Dr. Catherine Mwema, BOMA: “We just need to give hardworking communities hope through our support.”

For Dr. Catherine Mwema, the director of research and learning at BOMA, the devastating and ruthless impact of the global climate crisis is very personal. She talks about her experiences in a voice that is warm, comforting and slightly melodic, but also carries an uncompromising certainty about the severity of the situation.



She explains, “I come from the Eastern part of Kenya, which, like many other parts of East Africa, has faced unprecedented drought over the past few years. This has really affected the communities where I come from. Every time I go home I see many families losing crops and harvests due to drought caused by the climate crisis. It really dampens my heart; these people have contributed very little to the climate crisis, and yet they are paying a big price. I ask myself, what can we do? How can we help our communities have alternative income sources so that they don’t have to get deep into the forest and extract more of the forest resources? How can we help the suffering caused as a result of the climate crisis?”

It’s for these reasons that Catherine joined the BOMA Project. BOMA, founded in 2005, has the stated goal of empowering women in the drylands of Africa to establish sustainable livelihoods, build resilient families, graduate from extreme poverty, and catalyse change in their rural communities. In recent years it has continued to develop its programmes with greater expertise, reacting effectively to what we now recognise as a fast-accelerating crisis.

Inspired by individual success stories

BOMA’s vision of promoting 3,000 green enterprises by women and youth pastoralists across Northern Kenya was described as transformational when announced in partnership with the IKEA Foundation in late 2022. So now, several months after these plans were initially communicated, we sat down with Catherine and asked whether impact can be seen in any of the work being done.

To that she explains, “At BOMA we work in very remote areas and I’m inspired by the stories of so many women that we work with. One lady, Pamela, worked with the other two partners that BOMA supported through our Green Rural Entrepreneur Access Project (REAP). She was able to take what she learned from the project and start a seedling business, and from this she was able to earn an income, take her children to school, contribute to the livelihoods of her family, all while helping to conserve the environment.”

This story is reflective of the more than 10,000 women and youth that have been recruited in the programme to date.

Looking ahead

By the end of the three-year project, the partnership between BOMA and the IKEA Foundation will aim to have empowered 15,600 women, youth, and refugees to become green entrepreneurs and lift their families out of extreme poverty. Despite the increased emphasis on technology, reporting, and modelling to achieve success, Catherine recognises the importance of another, more intangible ingredient in reaching this goal.

“I look at all the vulnerable communities and all the effects that they have to bear, and I see that they are hardworking communities and we just need to give them hope through our support.”

She continues, with greater animation, “As BOMA works with our partners around the world, we are able to support these communities, to lift them out of poverty. It’s one family after another and any single measure of support goes to promote the family’s livelihood and the community’s livelihood as a whole. There is hope in this, as you see these women gaining confidence, aspiring to lead, and being able to challenge the norms that keep them poorer and poorer. There is real hope for tomorrow.”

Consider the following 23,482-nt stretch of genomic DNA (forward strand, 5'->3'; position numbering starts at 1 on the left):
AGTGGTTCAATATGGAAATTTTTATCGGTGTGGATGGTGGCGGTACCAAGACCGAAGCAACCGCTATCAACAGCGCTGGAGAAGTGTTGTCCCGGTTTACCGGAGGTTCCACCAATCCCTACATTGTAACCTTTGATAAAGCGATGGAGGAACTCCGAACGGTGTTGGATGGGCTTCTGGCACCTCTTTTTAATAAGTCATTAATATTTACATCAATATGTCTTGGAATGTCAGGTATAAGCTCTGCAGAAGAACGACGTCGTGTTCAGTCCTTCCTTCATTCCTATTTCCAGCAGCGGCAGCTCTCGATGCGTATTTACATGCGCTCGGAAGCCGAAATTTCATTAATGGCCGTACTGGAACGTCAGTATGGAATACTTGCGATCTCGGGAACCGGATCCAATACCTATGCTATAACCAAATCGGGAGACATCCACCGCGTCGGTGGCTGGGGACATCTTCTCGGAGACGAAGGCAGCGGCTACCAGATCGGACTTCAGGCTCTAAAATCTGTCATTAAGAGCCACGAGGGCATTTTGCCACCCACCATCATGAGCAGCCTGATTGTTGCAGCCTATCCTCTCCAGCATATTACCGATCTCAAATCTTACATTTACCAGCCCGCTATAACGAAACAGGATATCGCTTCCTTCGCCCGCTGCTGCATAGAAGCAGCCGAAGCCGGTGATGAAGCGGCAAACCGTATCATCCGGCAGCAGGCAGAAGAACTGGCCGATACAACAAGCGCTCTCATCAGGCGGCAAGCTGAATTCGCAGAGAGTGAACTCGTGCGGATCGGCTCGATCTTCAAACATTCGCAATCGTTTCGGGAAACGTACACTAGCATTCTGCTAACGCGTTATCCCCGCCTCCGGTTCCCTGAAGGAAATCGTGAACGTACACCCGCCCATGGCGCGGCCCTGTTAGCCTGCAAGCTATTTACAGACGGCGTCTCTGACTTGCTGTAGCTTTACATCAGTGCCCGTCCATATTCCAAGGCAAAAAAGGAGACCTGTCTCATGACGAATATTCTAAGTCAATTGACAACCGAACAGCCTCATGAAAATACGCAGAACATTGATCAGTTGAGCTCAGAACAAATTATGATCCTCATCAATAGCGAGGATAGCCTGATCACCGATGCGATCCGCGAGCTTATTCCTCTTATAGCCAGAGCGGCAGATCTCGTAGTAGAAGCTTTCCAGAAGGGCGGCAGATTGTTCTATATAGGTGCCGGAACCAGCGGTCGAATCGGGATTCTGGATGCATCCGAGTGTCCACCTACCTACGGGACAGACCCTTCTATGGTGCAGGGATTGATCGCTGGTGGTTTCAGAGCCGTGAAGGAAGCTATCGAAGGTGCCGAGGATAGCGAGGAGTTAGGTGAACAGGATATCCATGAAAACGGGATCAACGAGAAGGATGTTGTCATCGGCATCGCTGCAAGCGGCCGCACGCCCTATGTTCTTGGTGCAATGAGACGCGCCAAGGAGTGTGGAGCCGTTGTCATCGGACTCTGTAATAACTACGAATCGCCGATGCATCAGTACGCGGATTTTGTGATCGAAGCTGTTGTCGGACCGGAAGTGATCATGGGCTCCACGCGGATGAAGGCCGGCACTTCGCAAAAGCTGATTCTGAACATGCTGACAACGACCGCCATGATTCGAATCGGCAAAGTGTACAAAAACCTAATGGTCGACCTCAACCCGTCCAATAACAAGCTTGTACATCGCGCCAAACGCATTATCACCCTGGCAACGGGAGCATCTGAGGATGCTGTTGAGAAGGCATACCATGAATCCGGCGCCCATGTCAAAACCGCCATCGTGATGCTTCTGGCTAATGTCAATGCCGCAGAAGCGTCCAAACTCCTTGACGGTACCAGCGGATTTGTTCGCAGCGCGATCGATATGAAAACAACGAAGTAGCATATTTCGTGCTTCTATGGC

To date, BOMA has impacted well over 800,000 women, youth, and refugees in Africa through their programmes, and it’s this institutional expertise that will need to be leveraged as we scale efforts to combat the climate crisis. This is really encouraging, especially knowing that the individual stories are being acknowledged, and that the impact is being felt within the communities.

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  • Our food systems are not working for people and the planet. We must transition to an approach that respects the environment and ensures the wellbeing of people now and in the future. πŸ₯•

At the World Circular Economic Forum our Programme Manager, Annelies Withofs, talked about the Circular Food Systems for Rwanda programme which supports farmers, entrepreneurs, and businesses to shift towards #RegenerativeAgriculture and circular systems. 

Learn more about the programme via the link in our bio πŸ”—

#ClimateCrisis #ClimateSolutions #SustainableFoodSystems #wcef2024
Our food systems are not working for people and the planet. We must transition to an approach that respects the environment and ensures the wellbeing of people now and in the future. πŸ₯•

At the World Circular Economic Forum our Programme Manager, Annelies Withofs, talked about the Circular Food Systems for Rwanda programme which supports farmers, entrepreneurs, and businesses to shift towards #RegenerativeAgriculture and circular systems. 

Learn more about the programme via the link in our bio πŸ”—

#ClimateCrisis #ClimateSolutions #SustainableFoodSystems #wcef2024
Our food systems are not working for people and the planet. We must transition to an approach that respects the environment and ensures the wellbeing of people now and in the future. πŸ₯• At the World Circular Economic Forum our Programme Manager, Annelies Withofs, talked about the Circular Food Systems for Rwanda programme which supports farmers, entrepreneurs, and businesses to shift towards #RegenerativeAgriculture and circular systems. Learn more about the programme via the link in our bio πŸ”— #ClimateCrisis #ClimateSolutions #SustainableFoodSystems #wcef2024
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